No, I just don’t assume that the Flames somehow have the only intelligent GM in the league, while every other GM is a complete idiot.

      We’re not making 6 figure salaries to pontificate about rosters, but GM’s are. I’m sure they can put together then same four points about 5 (or more) elite goalies that I can. Luo, Vokoun, Thomas, Harding, Kipper.

      1. Who’s the best?

      2. Who’s the youngest?

      3. Who’s cap is the cheapest?

      4. Who’s contract is the “easiest”?

      ….and 5. what’s my need vs the demand/offer?

      Flames fans are saying fair is somewhere around a low 1st round pick, and a top 6 forward for Kipper.

      Yeah… right… ask those five questions again.

  • RexLibris

    @KevinR

    Well, we all know that Garth Snow loves adding goalies.

    He has DiPietro and Nabokov under contract for next year and is very unlikely to trade a 1st round pick given their recent draft history so I don’t know that the Islanders are specifically one to mull over a deal.

    But it never hurts to look around the league. Too often the temptation is to limit oneself to just a handful of teams.

  • RexLibris

    I already know the answer to this. But for shits and giggles what about trading Kipper for Bryzgalov. Bryz still has the potential to be a strong starter. Taking on that contract adds more to the pile (JVR/Schenn?)

    Won’t happen. Shouldn’t happen. But it certainly would be a high risk, hire reward, dramatic move.

  • RexLibris

    Insane? Yes. But the more I think about it the more it makes sense.

    Philly needs out of the Bryzgalov contract and they need to find a new starter. Calgary needs to trade Kipper for assets, but can’t afford to as we don’t have a replacement.

    So:

    Kipper (CGY) for (PHI) Bryzgalov, JVR, Voracek

  • RexLibris

    Great article Kent. Once again your article demonstrates what many Flames’ fans have passionately debate and discuss on a daily basis.

    Although the speculation of trading or not trading Iginla and Kiprusoff is the main topic at this time, I think the organization as whole now realize that there are many holes to be filled with this team outside of just trading a couple of aging stars/core players. In order to be competitive and successful, it begins with sound and sometimes lucky drafting and developing. Under Sutter there was no idea or concept of such philosophy. Only in last two seasons their has begun a mind shift with this team. For example, Feaster and company have built a stronger farm team with a full time goalie and fitness coach. As well, the players who have played well at the AHL level have been rewarded with play at the NHL level.

    In addition to the Flames farm system being pointed in the proper direction, from my POV, the Flames are starting to draft better. IMO the draft should be the foundation of a team. Far too often, I believe not just under Sutter, but the Flames as a team and organization as whole lack an identity. No matter how good/bad of a coach you have or the players on the ice which are playing, success begins with thorough and sound drafting. The reason Calgary Flames are in perpetual flux is they (until recently) draft poorly and trade away too many valuable picks.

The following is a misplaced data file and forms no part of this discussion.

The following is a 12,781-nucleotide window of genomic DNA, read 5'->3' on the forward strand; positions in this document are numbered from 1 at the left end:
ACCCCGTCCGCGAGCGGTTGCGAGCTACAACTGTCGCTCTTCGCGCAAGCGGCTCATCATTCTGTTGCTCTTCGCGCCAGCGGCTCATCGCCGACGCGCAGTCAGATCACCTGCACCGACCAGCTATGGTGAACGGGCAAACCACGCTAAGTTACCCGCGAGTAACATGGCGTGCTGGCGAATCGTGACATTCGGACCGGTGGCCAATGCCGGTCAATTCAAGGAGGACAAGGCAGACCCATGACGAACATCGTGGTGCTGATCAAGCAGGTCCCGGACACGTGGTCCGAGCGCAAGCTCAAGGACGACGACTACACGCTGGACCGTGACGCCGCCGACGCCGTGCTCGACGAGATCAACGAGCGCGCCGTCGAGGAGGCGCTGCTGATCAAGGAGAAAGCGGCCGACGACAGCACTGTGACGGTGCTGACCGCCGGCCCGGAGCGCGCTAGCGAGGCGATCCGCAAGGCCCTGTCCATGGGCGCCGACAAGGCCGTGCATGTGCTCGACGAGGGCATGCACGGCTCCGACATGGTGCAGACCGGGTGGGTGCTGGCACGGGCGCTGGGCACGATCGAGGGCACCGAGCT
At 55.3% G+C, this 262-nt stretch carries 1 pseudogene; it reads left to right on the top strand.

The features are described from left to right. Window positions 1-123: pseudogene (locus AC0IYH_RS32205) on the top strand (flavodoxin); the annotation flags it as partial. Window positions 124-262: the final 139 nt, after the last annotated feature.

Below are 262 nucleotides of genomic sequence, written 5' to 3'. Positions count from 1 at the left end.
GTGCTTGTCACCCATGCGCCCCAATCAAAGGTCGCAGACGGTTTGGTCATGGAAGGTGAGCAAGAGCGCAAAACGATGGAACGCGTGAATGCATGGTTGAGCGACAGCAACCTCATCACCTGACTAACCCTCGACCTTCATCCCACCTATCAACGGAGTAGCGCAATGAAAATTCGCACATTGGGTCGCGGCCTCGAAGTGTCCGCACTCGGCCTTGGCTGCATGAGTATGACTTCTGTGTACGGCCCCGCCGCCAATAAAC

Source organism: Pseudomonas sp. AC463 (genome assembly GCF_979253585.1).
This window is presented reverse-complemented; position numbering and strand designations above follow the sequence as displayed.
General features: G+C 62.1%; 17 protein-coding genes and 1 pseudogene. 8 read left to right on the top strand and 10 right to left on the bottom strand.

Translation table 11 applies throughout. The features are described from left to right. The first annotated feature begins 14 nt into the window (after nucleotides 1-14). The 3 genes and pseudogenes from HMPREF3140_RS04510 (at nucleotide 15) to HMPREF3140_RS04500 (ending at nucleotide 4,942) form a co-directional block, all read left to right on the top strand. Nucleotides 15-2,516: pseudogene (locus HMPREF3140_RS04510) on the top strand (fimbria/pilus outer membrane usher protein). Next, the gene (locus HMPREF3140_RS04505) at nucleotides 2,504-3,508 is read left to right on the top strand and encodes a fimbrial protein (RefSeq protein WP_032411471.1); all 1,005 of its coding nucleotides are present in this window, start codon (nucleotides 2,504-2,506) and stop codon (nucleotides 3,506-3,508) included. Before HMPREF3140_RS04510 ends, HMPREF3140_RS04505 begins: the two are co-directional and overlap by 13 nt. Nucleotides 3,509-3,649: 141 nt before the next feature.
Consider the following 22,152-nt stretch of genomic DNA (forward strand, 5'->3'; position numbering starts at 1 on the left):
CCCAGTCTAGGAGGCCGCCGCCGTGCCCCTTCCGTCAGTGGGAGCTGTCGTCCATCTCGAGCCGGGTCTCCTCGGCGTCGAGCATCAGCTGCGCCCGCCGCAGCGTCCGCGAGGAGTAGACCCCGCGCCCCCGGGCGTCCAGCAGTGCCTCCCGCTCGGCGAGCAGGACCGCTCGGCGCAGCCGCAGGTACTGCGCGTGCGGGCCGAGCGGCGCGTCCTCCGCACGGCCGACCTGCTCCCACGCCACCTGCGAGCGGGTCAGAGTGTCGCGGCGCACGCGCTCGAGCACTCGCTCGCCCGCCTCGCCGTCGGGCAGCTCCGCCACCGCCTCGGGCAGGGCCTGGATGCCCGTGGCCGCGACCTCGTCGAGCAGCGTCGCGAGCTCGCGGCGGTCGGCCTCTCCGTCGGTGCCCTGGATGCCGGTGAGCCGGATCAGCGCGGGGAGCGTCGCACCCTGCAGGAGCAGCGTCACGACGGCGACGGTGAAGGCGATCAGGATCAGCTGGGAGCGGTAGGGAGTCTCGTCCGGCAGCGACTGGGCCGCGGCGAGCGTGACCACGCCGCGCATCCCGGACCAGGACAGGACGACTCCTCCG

So no matter what happens with Iggy and Kipper, whether they stay or go, I feel the importance for Feaster and the Flames is to draft and or trade with emphasis being placed on who will best fit Sven Bärtschi, TJ Brodie, Gio, Glencross, Irving and maybe Backlund. The opportunity to succeed with Iggy and Kipper was wasted by prior regimes, so I can only hope that this current management have learned by past mistakes and will get it right going forward.

  • RexLibris

    @the-wolf

    ha, yeah, sorry for the brevity I only had a second to respond.

    Subban is one heck of a defenseman but I have some concerns over his behaviour in games and in practices.

    If this pick can net the Oilers either a dynamic playmaking RW, a high-end 2nd line center or a cornerstone puck-moving, and intelligent, defenseman then I don’t see any upside in moving that kind of advantage, regardless of the timelines involved, for a player whose talented displays, while undeniable, are still in too small a sample size.

    Subban is a great defenseman for the Mike Green type of player. I wouldn’t want Mike Green either, though. They are great players and this isn’t meant to disparage them, but I would rather find a player who can strip the puck, make a single strong stretch pass and find the best position to support the rushing forwards. Subban is often collecting points off of his own stick rather than making the right plays to make his teammates better. The Oilers need to find a defenseman who will earn a tonne of first and second assists because that will mean that he is activating the forwards and allowing them to do what they do best. We have a few in the system to match all the available types – shutdown, smashmouth, highwire acts, pointshot, puck distributing, etc.

    The Oilers have the high-end finishers and need a strong supporting cast right now.

    It is essentially the same philosophy that has me leaning towards Galchenyuk over Yakupov right now. Putting it this way, if the Flames were offered either Kane or Toews today, free of charge, who would you select? For me, it would be Toews. Galchenyuk could be a reasonable comparable to Toews. He has high-end skill, is absolutely driven to be better, and plays a terrific two-way center game.

    The Oilers would be reaching down to take him and leaving considerable talent on the table, but if it makes the whole team better without any serious roster moves and makes other players expendable to recoup other assets then perhaps this would be the best long-term pick.